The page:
Disruptive young people who are medicated with Ritalin, Adderall and other amphetamines routinely report that these drugs make them "care less" about their boredom, resentments and other negative emotions, thus making them more compliant and manageable. And so-called atypical antipsychotics such as Risperdal and Zyprexa -- powerful tranquilizing drugs -- are increasingly prescribed to disruptive young Americans, even though in most cases they are not displaying any psychotic symptoms.

Many talk show hosts think I'm kidding when I mention oppositional defiant disorder (ODD). After I assure them that ODD is in fact an official mental illness -- an increasingly popular diagnosis for children and teenagers -- they often guess that ODD is simply a new term for juvenile delinquency. But that is not the case.

Young people diagnosed with ODD, by definition, are doing nothing illegal (illegal behaviors are a symptom of another mental illness called conduct disorder). In 1980, the American Psychiatric Association (APA) created oppositional defiant disorder, defining it as "a pattern of negativistic, hostile and defiant behavior." The official symptoms of ODD include "often actively defies or refuses to comply with adult requests or rules" and "often argues with adults." While ODD-diagnosed young people are obnoxious with adults they don't respect, these kids can be a delight with adults they do respect; yet many of them are medicated with psychotropic drugs.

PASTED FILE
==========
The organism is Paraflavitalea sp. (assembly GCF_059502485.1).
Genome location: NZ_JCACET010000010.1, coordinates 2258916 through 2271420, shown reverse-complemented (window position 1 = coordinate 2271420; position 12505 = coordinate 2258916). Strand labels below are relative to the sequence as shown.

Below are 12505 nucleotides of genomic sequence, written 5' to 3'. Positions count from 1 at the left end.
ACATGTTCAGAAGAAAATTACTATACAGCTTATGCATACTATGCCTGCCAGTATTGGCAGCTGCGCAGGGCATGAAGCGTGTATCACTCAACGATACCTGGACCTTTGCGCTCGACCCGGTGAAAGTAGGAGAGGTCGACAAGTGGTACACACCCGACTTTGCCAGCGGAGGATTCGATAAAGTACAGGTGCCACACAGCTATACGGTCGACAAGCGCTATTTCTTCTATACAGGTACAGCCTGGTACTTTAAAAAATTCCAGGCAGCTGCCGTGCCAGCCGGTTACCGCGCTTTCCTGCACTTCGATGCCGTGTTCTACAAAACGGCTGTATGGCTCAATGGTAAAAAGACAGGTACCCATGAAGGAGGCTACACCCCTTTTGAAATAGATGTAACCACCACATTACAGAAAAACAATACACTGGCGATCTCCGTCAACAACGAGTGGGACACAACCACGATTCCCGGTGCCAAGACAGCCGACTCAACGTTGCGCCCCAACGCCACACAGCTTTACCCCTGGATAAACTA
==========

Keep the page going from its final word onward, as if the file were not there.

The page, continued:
Your kid isn't a dutiful robot yet? Then get him on some heavy pyschotropic drugs, man, and get him robotic ASAP. Of course, side effects may include suicidal thoughts, but hey, no pain, no gain, right?

Allow me to state emphatically who is truly insane: the American public, for demanding (and blindly accepting) solutions to complex problems (i.e. life) in the form of a pill. Yes, we could press for regulatory relief (and you already know how effective that will be), but the real solution is to just refuse to fill the prescriptions which don't do anything positive. Stop trusting "the experts." Do your own research into side effects. Find out for yourself that maybe 3% of all the pill-poppers actually extract some meaningful results from the horrendously costly pills. The other 97% either suffer from horrific side-effects or get no value out of the pill. (These numbers are massaged/guesses, just like the drug trials statistics on safety and efficacy.)

And don't fall victim to the fear hype. Big Pharma knows how to do one thing well, and that's scare the bejabbers out of you.